Notre Dame des Neiges (Izard Chapel)

We don’t know a lot about Izard Chapel because we have to go back a long time to find its origin. « Pan » and « Sylvain », Greek and Roman gods were honoured there; which is not surprising as one of them was the shepherds and herds god, while the other was the woods and fields god.

It is in 1638 that it becomes the place for an important pilgrimage, which still happens nowadays. Every year 300 to 400 people bring some devotion to the chapel.

However, a cult and religious place always has some mystery, and Notre dame des neiges has got itself talked about quite a lot; are all those stories that we hear myths or realities?

Izard Chapel

Hydraulic wealth

In 1941 the dam at the Etang d’Araing is finaly completed, as well as its galeries, tanks and water supply points. This work gave many jobs to the villagers. By considerable installations for that time, the water collected at Urets joins the Etang d’Araing. A great aerial pressure pipe carries the water 1040 metres down to the power plant at Eylie, by putting a presure of 104 kg/cm² on the turbine wheels. The factory produces 50 millions kW/h.

Etang d’Araing – sight from the Har peak

Bentaillou mine

In 1853 the Biros valley becomes a mining region. Lead and zinc are exploited in the form of galena and blende. 500 people work there in 1907; the valley is then thriving and overpopulated. They need two schools for the 200 pupils in Sentein. Women take care of the fiels while almost all men work at the mine. Bentaillou started as a british mine and is handed over to a french society in 1913. In 1926 the zinc exchange rate drops, provoking a gigantic strike. The extraction stops and the mine shuts down. Luckily at that time the construction site of the Araing dam needs labour force, so many workers find jobs there until 1942. That year the mine reopens by the Pyrenees Mining Union (UMP); miners get their jobs back. The mine is definitively shut 14 years later and means the end of mining activity in the Biros, as two attempts to reopen it in 1963 and 1973 ended in failure…


The men eater

The peak of Bulard, 2754 m, reveals to the East one of the most impressive face of the region. A remarkable lead and zinc vein located between 2400 and 2550 m drove men to exploit that slope in the early century. After building two canteens, dorms and forges at the bottom of a rocky spur, a 60 metres aerial path was carved in the cliffs to dig galeries. A wire served as handrail to more than 150 miners each year. The extraction was made on six levels; the ore was carried away first by the « Decauville » system (rail and trolleys), then by cables and wagons to Eylie. Between 1901 and 1919 more than 80 000 tons of mine-run were torn off the mountain. Working at the Bulard mine, famous in the Pyrenees, was the best pay but also the most dangerous. The ungratefulness of the mine was not enough, they needed to add the ungratefulness of the mountain!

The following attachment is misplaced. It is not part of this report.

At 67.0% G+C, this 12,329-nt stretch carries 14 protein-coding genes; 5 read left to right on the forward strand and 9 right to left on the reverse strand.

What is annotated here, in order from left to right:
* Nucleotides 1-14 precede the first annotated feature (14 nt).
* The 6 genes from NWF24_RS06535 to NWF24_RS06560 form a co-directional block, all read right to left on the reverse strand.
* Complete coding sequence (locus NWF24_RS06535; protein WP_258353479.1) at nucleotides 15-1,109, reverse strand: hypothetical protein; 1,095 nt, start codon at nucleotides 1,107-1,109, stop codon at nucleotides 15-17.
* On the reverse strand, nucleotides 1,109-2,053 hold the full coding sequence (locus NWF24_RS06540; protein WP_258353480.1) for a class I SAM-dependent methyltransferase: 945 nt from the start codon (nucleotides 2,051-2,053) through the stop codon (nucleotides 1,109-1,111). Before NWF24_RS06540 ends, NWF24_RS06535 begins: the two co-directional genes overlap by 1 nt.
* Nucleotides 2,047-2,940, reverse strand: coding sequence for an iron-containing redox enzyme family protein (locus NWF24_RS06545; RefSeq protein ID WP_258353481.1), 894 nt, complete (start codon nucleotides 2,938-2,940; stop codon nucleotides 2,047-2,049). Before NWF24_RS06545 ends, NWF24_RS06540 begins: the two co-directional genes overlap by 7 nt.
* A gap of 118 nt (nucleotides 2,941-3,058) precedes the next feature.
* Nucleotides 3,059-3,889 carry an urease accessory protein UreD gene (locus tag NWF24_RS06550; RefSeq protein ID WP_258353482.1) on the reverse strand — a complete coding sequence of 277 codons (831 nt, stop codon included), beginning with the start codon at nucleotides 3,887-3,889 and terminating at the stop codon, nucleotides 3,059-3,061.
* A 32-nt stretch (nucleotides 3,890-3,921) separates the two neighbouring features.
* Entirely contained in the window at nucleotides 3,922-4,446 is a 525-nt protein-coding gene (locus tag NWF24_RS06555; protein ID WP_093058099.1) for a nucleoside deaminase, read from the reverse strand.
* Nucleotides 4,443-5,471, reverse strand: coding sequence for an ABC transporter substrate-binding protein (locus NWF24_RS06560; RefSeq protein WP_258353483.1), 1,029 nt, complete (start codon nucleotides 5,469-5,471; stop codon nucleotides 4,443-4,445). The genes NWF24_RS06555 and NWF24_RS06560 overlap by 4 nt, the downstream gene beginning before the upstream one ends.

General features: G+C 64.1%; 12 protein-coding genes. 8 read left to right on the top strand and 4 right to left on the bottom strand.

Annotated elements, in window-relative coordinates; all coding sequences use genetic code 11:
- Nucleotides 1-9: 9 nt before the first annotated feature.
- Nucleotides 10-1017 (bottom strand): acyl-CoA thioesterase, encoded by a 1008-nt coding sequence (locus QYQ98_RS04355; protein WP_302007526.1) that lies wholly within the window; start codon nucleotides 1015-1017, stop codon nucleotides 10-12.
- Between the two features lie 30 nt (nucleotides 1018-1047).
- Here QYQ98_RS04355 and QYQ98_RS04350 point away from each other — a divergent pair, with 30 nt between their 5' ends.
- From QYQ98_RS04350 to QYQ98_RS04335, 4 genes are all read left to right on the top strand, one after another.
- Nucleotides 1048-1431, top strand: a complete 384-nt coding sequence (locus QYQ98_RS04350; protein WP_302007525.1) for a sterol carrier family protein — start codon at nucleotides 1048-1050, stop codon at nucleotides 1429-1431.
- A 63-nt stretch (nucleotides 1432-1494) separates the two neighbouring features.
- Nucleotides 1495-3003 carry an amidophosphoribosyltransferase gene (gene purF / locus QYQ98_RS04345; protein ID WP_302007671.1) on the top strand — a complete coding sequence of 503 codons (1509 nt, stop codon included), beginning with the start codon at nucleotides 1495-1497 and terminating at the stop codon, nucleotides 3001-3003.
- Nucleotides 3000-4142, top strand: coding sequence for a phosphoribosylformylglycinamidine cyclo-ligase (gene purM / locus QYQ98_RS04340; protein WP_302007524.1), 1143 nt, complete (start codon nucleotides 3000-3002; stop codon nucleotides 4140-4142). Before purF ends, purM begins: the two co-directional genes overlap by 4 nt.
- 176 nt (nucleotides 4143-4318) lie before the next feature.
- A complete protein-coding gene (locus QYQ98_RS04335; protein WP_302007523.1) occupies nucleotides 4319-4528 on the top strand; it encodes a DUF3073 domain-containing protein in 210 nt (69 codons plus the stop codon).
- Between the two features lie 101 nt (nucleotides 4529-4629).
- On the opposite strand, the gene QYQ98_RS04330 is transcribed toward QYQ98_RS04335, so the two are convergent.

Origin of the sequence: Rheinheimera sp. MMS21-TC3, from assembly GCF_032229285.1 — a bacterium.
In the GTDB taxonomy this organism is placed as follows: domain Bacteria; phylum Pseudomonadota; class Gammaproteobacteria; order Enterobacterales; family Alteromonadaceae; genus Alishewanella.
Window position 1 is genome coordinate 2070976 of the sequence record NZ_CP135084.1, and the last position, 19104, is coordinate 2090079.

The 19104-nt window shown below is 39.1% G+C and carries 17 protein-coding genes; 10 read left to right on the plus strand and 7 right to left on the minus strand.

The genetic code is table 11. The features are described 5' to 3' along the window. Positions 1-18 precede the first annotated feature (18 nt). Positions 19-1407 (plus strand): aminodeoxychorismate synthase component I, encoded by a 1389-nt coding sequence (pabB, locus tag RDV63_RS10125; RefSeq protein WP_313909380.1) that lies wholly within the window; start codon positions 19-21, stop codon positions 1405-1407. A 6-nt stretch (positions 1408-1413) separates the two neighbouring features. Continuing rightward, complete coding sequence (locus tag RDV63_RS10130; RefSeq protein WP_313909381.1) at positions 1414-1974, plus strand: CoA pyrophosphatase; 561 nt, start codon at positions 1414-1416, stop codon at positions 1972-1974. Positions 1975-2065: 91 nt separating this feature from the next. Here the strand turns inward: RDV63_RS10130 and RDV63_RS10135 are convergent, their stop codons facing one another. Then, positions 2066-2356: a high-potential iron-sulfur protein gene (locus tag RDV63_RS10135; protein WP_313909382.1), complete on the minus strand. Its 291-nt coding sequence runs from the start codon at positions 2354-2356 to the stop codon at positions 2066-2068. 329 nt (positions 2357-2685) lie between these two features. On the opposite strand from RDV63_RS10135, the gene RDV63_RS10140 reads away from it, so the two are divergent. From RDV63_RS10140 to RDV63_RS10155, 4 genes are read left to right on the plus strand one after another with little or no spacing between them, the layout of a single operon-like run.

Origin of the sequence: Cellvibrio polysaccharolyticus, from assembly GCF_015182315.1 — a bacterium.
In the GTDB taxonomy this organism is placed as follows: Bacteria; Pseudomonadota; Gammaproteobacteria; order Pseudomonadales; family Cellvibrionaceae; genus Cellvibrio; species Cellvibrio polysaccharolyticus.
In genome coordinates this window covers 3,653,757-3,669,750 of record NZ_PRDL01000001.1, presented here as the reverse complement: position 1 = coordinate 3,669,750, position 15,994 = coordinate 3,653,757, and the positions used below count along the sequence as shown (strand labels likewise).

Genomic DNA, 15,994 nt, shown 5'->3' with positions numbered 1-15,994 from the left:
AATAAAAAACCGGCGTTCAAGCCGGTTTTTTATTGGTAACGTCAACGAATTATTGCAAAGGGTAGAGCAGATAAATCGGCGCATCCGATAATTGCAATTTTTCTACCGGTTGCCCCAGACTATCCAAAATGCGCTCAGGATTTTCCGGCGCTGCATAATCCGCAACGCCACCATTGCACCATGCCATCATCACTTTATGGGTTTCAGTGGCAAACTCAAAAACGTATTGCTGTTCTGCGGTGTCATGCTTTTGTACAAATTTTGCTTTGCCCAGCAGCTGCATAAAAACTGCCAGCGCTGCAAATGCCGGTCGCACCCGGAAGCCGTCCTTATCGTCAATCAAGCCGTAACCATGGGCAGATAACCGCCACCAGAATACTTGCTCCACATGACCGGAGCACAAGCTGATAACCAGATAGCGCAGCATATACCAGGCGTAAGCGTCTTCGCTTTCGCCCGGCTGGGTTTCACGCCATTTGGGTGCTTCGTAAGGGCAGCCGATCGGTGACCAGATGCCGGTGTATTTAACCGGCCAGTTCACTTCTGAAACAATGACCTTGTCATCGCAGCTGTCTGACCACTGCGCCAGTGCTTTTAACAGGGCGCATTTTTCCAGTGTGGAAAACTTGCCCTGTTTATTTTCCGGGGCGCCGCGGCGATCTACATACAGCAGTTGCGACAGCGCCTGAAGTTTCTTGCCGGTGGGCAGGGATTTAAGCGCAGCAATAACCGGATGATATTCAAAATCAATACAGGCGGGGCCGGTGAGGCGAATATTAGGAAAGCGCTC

Ruins of the Bulard mines

The Decauville carrier in the Orle valley

Even though it is located in Spain, the Fourcail mines’ ore was extracted by french men and carried to the village in Orle. The inventor of the trainrail at small dimension, Paul Decauville, had difficulties to cross the Biroussane mountain. The villagers in the well-populated valley at that time wanted to keep their land and threw more spanners in Decauville’s work than the mountain did. But he found the possibility to dray a straight outline above the steep slope, which enabled him to install his railway line. The field problems were resolved by digging eight tunnels, from which six still exist today. The originality of this system was to have the ability of being dismantled; this way they took apart the parts of the railway in avalanche zones before each winter, to shield them in galeries drilled for that purpose. Each spring they reinstalled the railway and the ore could be carried by wagons, pulled by mules.

Paul Decauville: french industrialist (1846-1922) creator of the railway of narrow track (between 0,40 and 0,60 m).

One of the tunnels on the Decauville track